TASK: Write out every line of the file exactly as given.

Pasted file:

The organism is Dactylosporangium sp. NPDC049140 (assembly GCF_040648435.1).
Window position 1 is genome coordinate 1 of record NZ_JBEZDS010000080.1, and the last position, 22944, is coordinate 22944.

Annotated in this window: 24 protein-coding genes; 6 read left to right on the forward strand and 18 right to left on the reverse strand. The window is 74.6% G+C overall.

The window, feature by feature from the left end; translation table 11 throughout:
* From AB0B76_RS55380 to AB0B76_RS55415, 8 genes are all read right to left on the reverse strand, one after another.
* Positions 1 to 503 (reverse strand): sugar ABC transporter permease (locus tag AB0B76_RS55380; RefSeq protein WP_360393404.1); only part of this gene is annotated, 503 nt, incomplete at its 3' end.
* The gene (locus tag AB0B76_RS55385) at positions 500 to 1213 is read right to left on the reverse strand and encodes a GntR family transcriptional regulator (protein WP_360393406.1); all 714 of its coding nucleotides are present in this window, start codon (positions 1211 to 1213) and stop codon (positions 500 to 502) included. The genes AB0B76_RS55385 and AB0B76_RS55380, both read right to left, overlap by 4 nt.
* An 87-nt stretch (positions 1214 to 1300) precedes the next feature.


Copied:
The organism is Dactylosporangium sp. NPDC049140 (assembly GCF_040648435.1).
Window position 1 is genome coordinate 1 of record NZ_JBEZDS010000080.1, and the last position, 22944, is coordinate 22944.

Annotated in this window: 24 protein-coding genes; 6 read left to right on the forward strand and 18 right to left on the reverse strand. The window is 74.6% G+C overall.

The window, feature by feature from the left end; translation table 11 throughout:
* From AB0B76_RS55380 to AB0B76_RS55415, 8 genes are all read right to left on the reverse strand, one after another.
* Positions 1 to 503 (reverse strand): sugar ABC transporter permease (locus tag AB0B76_RS55380; RefSeq protein WP_360393404.1); only part of this gene is annotated, 503 nt, incomplete at its 3' end.
* The gene (locus tag AB0B76_RS55385) at positions 500 to 1213 is read right to left on the reverse strand and encodes a GntR family transcriptional regulator (protein WP_360393406.1); all 714 of its coding nucleotides are present in this window, start codon (positions 1211 to 1213) and stop codon (positions 500 to 502) included. The genes AB0B76_RS55385 and AB0B76_RS55380, both read right to left, overlap by 4 nt.
* An 87-nt stretch (positions 1214 to 1300) precedes the next feature.